Depending upon your age, you either know LeVar Burton best as Kunta Kinte from the legendary “Roots” miniseries, Geordi La Forge from “Star Trek: The Next Generation” or, if you grew up in the 80s or 90s, as the host and producer of “Reading Rainbow,” the popular children’s show that aired on PBS from 1983-2006 and encouraged kids to read.
Now you can add Burton to the list of celebrities who have had success raising money on Kickstarter. His campaign to ressurect “Reading Rainbow” for a new generation of kids — in the classroom — has way surpassed its original $1 million goal in less than 24 hours. The campaign is close to hitting the $2 million mark — and it isn’t set to end until Wednesday, June 2.
To give you an idea of just how successful the campaign is, nearly 45,000 people have backed it and it has raised more than Spike Lee’s Kickstarter project. It’s now the 28th most funded project to-date (and moving up fast) and is just a few thousand dollars away from doubling its $1M goal.
The goal of the campaign is to bring Reading Rainbow’s “unlimited library of interactive books and video field trips to kids everywhere & help classrooms most in need,” according to the Kickstarter page.
Burton writes, “Over the past year, I have watched Kickstarter bring communities together to support artists and inventors. Again and again, I have been inspired by watching like-minded people team up to accomplish impossible dreams, and to change the world.”
Given the good will that Reading Rainbow has engendered, it wouldn’t be surprising if the campaign surpasses the Zach Braff campaign for “Wish I Was Here,” which raised more than $3 million.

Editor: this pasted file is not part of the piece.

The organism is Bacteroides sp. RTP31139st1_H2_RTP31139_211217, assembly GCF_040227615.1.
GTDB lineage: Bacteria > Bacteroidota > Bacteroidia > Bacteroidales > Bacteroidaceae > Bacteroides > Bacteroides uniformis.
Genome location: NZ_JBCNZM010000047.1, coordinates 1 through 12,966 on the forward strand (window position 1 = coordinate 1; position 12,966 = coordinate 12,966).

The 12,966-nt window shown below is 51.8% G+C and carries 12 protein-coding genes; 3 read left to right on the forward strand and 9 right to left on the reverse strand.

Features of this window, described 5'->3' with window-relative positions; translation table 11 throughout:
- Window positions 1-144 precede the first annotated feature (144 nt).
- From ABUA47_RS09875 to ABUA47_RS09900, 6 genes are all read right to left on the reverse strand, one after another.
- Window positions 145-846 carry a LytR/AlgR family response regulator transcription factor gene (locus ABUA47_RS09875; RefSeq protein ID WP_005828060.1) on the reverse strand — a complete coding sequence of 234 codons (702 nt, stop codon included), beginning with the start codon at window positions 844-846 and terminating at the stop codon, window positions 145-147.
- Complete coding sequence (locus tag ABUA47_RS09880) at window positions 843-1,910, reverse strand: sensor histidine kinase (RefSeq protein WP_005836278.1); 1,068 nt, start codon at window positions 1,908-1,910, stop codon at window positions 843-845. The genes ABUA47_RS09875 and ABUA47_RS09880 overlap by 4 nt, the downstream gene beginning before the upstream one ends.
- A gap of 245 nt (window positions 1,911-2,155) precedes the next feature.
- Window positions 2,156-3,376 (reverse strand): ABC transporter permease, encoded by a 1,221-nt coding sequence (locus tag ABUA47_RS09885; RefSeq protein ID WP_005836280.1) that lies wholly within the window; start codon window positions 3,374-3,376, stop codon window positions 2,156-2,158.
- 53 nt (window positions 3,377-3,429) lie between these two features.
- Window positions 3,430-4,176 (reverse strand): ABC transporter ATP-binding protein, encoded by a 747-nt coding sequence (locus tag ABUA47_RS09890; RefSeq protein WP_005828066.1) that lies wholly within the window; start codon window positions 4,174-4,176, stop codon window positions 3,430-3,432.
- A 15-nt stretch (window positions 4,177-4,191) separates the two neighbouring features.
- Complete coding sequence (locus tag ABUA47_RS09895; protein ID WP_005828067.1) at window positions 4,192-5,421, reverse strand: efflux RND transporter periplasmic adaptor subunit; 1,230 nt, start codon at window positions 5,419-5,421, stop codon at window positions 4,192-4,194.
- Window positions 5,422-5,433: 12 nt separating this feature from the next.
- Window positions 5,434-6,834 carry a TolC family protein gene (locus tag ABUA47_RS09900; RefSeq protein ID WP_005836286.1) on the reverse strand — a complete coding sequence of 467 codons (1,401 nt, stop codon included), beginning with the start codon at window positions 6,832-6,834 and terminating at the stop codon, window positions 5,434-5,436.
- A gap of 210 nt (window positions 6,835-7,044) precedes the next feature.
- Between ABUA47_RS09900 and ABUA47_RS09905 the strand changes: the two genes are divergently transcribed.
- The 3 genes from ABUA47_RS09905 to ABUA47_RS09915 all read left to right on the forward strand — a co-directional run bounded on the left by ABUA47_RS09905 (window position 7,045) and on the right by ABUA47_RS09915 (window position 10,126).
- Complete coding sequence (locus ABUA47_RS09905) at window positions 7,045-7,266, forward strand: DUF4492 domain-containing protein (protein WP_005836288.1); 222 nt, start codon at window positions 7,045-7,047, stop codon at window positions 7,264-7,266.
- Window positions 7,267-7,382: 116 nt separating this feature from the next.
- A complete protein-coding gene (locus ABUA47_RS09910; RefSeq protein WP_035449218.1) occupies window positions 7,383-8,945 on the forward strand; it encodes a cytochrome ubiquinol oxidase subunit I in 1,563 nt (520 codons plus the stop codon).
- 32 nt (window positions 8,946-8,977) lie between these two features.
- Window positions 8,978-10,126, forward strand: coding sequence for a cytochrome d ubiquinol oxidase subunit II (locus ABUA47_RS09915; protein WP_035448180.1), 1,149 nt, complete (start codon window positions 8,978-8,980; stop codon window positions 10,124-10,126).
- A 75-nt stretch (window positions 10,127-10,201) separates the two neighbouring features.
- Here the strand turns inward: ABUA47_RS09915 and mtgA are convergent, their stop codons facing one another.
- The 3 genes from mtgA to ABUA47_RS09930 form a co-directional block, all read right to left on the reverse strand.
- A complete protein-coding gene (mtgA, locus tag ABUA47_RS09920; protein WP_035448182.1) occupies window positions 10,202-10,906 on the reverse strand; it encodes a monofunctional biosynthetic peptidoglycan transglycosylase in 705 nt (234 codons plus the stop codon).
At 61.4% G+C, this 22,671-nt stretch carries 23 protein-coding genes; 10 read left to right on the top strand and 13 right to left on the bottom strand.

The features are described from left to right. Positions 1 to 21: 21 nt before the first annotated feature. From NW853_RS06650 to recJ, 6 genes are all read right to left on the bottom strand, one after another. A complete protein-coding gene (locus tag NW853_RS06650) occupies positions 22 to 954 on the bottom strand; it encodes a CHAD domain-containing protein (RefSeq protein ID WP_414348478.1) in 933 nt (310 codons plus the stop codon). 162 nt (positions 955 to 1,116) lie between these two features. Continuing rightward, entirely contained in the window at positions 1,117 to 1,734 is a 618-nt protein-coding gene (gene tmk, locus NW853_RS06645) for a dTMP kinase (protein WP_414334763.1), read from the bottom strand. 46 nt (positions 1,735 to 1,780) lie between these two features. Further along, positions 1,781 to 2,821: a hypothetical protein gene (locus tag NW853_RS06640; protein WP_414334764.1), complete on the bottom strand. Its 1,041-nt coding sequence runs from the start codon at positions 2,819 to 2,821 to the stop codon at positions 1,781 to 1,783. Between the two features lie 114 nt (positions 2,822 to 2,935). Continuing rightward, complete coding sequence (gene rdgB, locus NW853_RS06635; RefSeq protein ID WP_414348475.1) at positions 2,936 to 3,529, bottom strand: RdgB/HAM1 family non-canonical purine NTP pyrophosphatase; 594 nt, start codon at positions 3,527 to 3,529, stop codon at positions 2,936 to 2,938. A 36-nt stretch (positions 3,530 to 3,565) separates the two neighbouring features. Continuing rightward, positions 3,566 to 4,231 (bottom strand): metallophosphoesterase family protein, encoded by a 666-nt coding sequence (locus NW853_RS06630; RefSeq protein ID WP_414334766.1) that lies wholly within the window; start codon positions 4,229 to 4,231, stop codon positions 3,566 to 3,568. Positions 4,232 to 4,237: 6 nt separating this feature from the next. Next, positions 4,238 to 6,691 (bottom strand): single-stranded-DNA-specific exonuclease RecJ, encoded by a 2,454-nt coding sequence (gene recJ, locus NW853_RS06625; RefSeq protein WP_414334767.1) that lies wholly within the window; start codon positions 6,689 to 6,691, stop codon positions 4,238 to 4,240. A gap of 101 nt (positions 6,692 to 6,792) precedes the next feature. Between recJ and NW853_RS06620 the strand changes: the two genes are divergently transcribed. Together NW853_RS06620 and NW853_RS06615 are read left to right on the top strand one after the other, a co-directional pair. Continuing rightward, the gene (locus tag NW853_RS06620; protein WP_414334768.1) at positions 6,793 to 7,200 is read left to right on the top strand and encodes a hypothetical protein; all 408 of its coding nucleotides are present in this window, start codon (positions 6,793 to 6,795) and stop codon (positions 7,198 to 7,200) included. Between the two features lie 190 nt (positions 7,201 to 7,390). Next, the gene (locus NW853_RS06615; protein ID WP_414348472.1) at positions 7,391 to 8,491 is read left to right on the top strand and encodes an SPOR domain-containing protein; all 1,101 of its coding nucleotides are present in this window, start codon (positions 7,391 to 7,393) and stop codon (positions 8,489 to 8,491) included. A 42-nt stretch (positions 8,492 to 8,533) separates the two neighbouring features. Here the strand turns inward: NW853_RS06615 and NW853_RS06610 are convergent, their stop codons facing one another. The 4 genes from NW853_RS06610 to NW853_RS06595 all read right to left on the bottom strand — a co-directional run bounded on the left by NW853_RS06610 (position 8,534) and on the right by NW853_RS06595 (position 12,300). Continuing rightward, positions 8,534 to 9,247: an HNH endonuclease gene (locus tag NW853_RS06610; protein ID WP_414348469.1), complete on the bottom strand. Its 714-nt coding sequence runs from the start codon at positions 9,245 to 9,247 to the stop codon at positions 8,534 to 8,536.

But while campaigns such as Braff’s, Lee’s and “Veronica Mars” succeeded financially, they also drew criticism about celebrities dominating a crowd funding platform that many felt should be populated by more worthy projects from folks who couldn’t raise funds in other ways.
The difference here, of course, is that the campaign isn’t for a vanity project or fan-fueled TV show, but for a good cause that will help kids — how can you argue with that?
Apparently, you can argue with that — as some journalists have already poked holes in the premise of the campaign. Over at The Washington Post, Caitlin Dewey points out that the original show was, in fact, cancelled because it wasn’t actually very successful. On top of that, this isn’t some charity. LeVar Burton’s company will presumably make money off of the proposed app which will be available by subscription (as opposed to the public television show, which was free TV).
“If you’re donating to the Reading Rainbow Kickstarter out of nostalgia for a show you watched and loved, by all means, proceed,” writes Dewey. “But if you’re donating to Reading Rainbow because of the grandiose charity rhetoric Burton’s employing on Kickstarter, you might want to look elsewhere…”